Running head: DEMENTIA AND ALZHEIMER’S DISEASE
Dementia and Alzheimer’s disease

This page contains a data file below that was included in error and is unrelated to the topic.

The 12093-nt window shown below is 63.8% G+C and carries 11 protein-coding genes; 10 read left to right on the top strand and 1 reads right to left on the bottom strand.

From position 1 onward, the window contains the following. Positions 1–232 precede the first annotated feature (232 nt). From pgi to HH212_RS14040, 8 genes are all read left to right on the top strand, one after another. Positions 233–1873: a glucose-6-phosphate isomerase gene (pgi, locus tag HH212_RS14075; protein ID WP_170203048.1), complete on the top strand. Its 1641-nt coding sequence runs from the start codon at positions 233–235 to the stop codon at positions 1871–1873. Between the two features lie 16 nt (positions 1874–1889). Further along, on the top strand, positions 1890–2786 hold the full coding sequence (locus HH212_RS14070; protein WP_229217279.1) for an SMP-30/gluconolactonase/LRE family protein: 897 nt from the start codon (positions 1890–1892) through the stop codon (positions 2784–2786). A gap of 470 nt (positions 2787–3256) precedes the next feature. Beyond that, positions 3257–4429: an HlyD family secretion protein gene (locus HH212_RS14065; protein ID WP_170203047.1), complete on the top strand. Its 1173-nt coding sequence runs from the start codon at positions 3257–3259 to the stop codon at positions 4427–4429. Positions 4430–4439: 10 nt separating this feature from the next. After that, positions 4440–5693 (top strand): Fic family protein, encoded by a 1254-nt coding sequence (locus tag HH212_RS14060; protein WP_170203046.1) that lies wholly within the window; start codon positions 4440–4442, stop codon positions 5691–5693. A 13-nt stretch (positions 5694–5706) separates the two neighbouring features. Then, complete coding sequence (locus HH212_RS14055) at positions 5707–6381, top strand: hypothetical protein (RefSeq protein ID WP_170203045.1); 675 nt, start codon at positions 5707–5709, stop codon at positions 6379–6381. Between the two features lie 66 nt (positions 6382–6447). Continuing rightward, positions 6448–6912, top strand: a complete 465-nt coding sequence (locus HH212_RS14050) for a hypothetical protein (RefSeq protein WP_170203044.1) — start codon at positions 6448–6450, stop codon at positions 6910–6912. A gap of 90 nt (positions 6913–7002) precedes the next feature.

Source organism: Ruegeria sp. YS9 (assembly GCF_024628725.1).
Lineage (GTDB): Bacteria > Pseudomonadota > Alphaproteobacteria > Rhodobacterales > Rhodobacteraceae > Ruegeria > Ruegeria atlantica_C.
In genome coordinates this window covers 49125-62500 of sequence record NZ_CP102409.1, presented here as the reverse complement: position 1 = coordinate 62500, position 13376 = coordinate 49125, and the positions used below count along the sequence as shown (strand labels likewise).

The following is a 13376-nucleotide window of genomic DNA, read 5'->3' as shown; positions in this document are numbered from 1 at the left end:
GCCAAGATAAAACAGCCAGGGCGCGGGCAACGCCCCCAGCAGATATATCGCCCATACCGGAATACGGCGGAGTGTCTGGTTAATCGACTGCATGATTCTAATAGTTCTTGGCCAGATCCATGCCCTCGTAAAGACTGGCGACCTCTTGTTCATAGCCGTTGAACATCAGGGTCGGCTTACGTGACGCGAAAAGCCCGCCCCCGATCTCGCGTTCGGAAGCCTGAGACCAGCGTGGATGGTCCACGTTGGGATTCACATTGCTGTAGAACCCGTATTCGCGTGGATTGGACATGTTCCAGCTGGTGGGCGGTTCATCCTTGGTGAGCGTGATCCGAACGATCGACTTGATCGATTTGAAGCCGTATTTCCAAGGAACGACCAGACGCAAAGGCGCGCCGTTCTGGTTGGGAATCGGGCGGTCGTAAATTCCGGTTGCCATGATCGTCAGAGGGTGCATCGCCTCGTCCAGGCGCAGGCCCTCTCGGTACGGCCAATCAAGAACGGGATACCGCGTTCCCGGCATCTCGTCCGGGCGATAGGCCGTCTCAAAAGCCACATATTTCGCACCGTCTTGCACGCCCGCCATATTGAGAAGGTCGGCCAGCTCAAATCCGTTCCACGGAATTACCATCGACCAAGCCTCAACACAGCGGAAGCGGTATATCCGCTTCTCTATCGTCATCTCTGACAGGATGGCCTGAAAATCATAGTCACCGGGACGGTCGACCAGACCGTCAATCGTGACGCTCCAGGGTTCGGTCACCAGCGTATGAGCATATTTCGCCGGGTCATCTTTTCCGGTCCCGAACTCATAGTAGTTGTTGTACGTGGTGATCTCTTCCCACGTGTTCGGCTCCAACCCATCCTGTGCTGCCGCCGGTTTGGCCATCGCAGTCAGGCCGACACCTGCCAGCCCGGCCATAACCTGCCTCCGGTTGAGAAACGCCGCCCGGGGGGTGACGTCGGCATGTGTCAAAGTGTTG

What is Dementia? Dementia is the basic term for loss of memory, and other mental abilities severe enough to interfere with everyday living. How many types of dementia are there? There are seven. And they are Alzheimer’s disease which is the most common type of this disease. But there are several other forms of dementia. Including Creutzfeldt - Jakob disease, this is rare, degenerative and invariably fatal brain disorder and affects one person in every one million worldwide. Dementia with Lewy Bodies is another form of dementia that is commonly known type of progressive dementia. The features are progressive cognitive decline along with fluctuation in alertness and attention, recurrent visual hallucinations and Parkinson motor symptoms. Frontotemporal Dementia is an umbrella term for diverse group of rare disorders that primarily affect the frontal and temporal lobes of the brain. This form affects personality and behavior and individuals in the age group of 40 to 70 years old. Memory problems involving Alzheimer’s disease are not prominent in the early stages of Frontotemporal Dementia. Huntington Disease is caused by genetically programmed degeneration of brain cells called neurons; in particular areas of the brain, uncontrolled movement, loss of intellectual faculties and emotional distance are symptoms of this form of dementia. (alzinfo.org) Huntington disease is passed from parent to child through a mutation in the normal gene. Another form is Normal Pressure Hydrocephalus better known as “water on the Brain” which means too much fluid pressing on the brain. NPH can be caused without cause or by the condition that blocks flow of cerebrospinal fluid which enlarges the brain so it presses down on vessel causing damage and even destroying brain tissues but, this condition is treatable if diagnosed correctly. Individuals with Parkinson disease develop dementia...
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